On May 25, 2010, DOC forwarded correspondence to the Commission which stated in part: “ … the Department has no disciplinary history in connection with [the criminal docket of the Captain]. The Department did, however, detach [the Captain] pending the outcome of the criminal charges against him. The criminal charges were dismissed on or about October 12, 1999. As a result of this dismissal, the Department believed at the time, more than ten years ago, that there was not just cause to discipline [the Captain]. [This] matter is clearly distinguishable to the case at bar as Mr. Ford was convicted.” (emphasis in original) In their post-hearing brief, DOC stated that the incident involving the Captain “ … is distinguishable from the present matter as it does not concern a court conviction for the misdemeanor crime of domestic violence. Hence, Lautenberg does not apply … Additionally, [the Captain] was not charged with the crime of domestic violence and there was no conviction … ”.

Appellant Exhibit 13 is a spreadsheet of all disciplinary charges against DOC employees related to domestic violence over what appears to be two decades. Many entries lack relevant information, including the disposition of the domestic violence- related charges. For example, the third entry on page 1 of the spreadsheet states that the employee was “arrested and charged w/ domestic assault and battery and intimidation of a witness” and was suspended for one day on October 23, 2009.

There is no information regarding the disposition of the charges. The third entry from the bottom on page 1 of the same spreadsheet states that another employee was “arrested and charged w/intimidation / assault and battery” and was terminated on April 7, 2010. A cursory review of all entries where a conviction of a domestic- related charge is noted does appear to have resulted in the employee’s termination. For example, the eighth entry on page 2 states that an employee was “arrested / admitted to sufficient facts on a domestic assault & battery charge, the court later entered a guilty finding / sentenced to house of correction for 3 months.” This employee was terminated by DOC on August 18, 2006.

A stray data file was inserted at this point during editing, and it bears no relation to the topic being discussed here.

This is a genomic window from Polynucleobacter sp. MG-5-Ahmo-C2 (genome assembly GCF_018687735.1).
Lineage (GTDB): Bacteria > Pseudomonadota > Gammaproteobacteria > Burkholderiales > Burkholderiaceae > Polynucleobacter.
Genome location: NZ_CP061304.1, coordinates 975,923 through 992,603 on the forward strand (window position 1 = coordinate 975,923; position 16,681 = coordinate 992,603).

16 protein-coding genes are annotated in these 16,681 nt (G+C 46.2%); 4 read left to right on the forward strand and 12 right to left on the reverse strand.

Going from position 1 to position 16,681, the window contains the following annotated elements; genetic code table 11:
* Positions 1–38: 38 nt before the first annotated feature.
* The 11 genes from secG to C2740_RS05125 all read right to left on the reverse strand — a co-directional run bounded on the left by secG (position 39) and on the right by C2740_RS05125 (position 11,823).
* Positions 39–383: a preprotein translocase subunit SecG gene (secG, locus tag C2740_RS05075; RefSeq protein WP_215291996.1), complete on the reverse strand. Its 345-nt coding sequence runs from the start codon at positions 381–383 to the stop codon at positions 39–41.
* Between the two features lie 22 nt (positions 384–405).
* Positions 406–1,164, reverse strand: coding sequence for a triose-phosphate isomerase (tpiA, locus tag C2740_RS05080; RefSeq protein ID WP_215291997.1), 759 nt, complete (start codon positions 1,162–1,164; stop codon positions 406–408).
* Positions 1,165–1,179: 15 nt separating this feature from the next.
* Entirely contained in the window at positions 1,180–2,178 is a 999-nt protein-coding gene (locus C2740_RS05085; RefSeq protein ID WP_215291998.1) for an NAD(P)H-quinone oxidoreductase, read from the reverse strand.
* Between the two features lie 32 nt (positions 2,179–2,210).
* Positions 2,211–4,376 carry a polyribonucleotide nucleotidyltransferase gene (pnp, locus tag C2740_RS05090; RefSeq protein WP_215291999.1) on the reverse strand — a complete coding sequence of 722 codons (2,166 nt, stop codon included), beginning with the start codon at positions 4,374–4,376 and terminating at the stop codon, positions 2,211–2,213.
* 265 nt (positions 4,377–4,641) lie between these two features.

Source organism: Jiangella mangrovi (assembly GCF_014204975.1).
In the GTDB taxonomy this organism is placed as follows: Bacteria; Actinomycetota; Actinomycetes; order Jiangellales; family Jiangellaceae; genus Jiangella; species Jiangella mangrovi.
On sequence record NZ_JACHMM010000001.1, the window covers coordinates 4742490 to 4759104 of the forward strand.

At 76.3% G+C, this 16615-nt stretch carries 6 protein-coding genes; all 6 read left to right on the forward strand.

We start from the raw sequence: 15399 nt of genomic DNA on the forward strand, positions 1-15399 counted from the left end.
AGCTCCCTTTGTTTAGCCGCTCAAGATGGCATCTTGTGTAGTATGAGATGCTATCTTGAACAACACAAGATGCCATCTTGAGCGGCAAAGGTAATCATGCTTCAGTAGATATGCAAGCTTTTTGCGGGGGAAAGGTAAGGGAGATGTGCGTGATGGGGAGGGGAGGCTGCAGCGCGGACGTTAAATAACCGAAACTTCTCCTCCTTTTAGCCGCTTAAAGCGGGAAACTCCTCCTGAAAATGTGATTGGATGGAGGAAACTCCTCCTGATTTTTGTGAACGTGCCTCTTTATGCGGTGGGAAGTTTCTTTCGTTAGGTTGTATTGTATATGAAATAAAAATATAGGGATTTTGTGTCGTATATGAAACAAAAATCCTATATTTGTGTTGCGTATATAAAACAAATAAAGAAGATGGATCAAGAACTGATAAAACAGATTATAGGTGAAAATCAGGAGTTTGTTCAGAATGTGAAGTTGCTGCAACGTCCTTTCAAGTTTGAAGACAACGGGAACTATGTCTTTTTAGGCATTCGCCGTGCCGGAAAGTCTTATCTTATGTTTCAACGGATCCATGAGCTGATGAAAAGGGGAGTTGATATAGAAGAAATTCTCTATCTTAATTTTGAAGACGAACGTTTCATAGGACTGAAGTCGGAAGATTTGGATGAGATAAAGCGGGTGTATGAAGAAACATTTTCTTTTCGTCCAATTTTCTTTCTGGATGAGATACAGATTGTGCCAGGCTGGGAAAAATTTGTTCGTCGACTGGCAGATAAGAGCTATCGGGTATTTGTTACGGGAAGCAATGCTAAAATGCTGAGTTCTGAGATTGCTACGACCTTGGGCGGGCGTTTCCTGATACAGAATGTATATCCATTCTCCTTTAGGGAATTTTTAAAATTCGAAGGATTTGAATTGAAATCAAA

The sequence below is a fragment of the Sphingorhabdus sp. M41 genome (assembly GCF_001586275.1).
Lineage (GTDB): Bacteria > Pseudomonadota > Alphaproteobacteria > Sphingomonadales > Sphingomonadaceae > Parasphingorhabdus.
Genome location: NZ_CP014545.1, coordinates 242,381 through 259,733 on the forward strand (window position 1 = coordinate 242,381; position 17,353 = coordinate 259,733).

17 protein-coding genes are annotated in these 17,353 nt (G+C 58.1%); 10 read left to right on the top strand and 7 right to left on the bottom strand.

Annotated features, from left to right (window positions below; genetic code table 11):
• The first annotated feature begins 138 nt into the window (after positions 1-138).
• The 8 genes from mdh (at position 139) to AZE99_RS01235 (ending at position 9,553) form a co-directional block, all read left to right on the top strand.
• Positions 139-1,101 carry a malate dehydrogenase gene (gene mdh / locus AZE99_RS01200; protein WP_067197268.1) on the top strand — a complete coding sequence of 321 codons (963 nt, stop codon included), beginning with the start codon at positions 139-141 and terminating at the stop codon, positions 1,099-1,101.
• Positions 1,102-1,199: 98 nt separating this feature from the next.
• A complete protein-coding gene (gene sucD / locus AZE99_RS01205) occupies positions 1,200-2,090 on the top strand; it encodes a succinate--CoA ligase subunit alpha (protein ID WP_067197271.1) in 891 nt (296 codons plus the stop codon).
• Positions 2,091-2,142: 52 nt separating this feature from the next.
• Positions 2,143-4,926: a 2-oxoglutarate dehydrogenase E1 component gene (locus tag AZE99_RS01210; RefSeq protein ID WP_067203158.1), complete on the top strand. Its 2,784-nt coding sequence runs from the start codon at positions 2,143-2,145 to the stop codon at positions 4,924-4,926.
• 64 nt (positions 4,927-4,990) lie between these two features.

CONCLUSION

G.L. c. 31, § 43, provides:

“If the commission by a preponderance of the evidence determines that there was just cause for an action taken against such person it shall affirm the action of the appointing authority, otherwise it shall reverse such action and the person concerned shall be returned to his position without loss of compensation or other rights; provided, however, if the employee by a preponderance of evidence, establishes that said action was based upon harmful error in the application of the appointing authority’s procedure, an error of law, or upon any factor or conduct on the part of the employee not reasonably related to the fitness of the employee to perform in his position, said action shall not be sustained, and the person shall be returned to his position without loss of compensation or other rights. The commission may also modify any penalty imposed by the appointing authority.”

An action is “justified” if it is “done upon adequate reasons sufficiently supported by credible evidence, when weighed by an unprejudiced mind; guided by common sense and by correct rules of law.” The Commission determines justification for discipline by inquiring, “whether the employee has been guilty of substantial misconduct which adversely affects the public interest by impairing the efficiency of public service.”

The Appointing Authority’s burden of proof by a preponderance of the evidence is satisfied “if it is made to appear more likely or probable in the sense that actual belief in its truth, derived from the evidence, exists in the mind or minds of the tribunal notwithstanding any doubts that may still linger there.”

“The commission’s task…is not to be accomplished on a wholly blank slate. After making its de novo findings of fact . . . the commission does not act without regard to the previous decision of the [appointing authority], but rather decides whether ‘there was reasonable justification for the action taken by the appointing authority in the circumstances found by the commission to have existed when the appointing authority made its decision’”, which may include an adverse inference against a complainant who fails to testify at the hearing before the appointing authority.

Under Section 43, the Commission is required “to conduct a de novo hearing for the purpose of finding the facts anew.” The role of the Commission is to determine “whether the appointing authority has sustained its burden of proving that there was reasonable justification for the action taken by the appointing authority.”